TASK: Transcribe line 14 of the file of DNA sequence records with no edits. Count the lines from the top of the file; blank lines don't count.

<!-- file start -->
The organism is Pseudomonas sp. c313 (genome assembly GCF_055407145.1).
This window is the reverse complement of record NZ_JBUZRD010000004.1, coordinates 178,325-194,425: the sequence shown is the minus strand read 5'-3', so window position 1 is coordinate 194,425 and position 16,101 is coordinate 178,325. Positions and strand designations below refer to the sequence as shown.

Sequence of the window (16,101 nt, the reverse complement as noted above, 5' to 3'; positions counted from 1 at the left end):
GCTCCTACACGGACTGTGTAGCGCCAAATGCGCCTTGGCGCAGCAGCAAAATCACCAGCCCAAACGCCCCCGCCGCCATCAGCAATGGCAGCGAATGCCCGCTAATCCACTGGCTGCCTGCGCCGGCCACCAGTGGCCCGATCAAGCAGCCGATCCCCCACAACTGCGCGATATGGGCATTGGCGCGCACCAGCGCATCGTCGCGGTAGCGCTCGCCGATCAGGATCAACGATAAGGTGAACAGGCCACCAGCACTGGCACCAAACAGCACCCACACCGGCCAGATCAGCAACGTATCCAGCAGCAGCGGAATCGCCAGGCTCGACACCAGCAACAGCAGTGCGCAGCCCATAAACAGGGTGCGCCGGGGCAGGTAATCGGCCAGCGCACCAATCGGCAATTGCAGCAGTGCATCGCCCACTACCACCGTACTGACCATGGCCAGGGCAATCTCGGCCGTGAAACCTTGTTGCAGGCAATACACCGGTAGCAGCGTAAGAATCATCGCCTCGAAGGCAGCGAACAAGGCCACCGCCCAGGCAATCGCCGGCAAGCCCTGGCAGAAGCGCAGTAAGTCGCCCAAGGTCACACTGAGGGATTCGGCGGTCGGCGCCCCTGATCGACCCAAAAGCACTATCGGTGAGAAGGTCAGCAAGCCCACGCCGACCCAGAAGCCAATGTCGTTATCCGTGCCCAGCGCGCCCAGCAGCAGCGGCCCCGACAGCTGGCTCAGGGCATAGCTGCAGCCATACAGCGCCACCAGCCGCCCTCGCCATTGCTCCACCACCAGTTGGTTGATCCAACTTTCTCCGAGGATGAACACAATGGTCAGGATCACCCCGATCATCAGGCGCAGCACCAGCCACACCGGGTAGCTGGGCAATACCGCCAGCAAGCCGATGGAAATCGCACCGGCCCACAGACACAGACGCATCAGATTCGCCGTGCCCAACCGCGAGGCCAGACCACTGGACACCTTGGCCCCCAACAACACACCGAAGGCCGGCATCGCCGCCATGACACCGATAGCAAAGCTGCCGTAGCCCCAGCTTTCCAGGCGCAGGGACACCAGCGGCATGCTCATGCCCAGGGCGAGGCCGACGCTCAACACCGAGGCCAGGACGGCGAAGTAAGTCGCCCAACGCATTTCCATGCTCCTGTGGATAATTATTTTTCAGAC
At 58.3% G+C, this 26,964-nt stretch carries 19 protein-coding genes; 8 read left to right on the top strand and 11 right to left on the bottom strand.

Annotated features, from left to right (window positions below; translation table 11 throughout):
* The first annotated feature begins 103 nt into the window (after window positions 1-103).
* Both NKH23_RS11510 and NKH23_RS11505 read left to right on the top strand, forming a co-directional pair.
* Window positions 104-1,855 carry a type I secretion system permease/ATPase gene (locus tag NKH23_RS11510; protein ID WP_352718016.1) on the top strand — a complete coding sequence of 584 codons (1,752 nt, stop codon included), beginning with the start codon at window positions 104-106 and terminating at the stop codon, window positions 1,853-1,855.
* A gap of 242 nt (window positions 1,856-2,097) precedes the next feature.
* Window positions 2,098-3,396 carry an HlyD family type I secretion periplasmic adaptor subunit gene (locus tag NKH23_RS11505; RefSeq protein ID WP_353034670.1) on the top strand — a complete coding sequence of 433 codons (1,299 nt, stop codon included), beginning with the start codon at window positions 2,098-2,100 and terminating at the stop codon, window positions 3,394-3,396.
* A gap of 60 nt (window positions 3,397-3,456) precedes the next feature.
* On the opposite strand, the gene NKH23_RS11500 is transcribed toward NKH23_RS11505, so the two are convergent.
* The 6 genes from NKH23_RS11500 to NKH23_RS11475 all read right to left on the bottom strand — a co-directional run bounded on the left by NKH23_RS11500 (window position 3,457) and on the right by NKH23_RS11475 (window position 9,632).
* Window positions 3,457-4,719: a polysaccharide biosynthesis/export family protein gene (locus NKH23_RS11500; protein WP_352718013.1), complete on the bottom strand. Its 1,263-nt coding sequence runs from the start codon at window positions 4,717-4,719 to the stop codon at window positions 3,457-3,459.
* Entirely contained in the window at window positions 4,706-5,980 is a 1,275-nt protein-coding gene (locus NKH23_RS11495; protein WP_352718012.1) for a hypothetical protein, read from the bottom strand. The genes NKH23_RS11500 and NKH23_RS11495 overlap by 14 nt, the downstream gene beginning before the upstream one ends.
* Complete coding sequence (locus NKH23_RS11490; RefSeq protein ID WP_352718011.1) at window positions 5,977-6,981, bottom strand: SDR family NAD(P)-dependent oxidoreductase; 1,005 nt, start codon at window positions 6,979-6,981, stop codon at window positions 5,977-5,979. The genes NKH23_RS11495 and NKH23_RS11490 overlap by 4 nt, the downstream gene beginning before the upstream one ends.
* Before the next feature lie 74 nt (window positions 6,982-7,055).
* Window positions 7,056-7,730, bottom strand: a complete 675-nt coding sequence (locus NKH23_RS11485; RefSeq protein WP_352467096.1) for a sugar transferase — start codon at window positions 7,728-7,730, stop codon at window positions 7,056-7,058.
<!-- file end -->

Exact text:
* The 6 genes from NKH23_RS11500 to NKH23_RS11475 all read right to left on the bottom strand — a co-directional run bounded on the left by NKH23_RS11500 (window position 3,457) and on the right by NKH23_RS11475 (window position 9,632).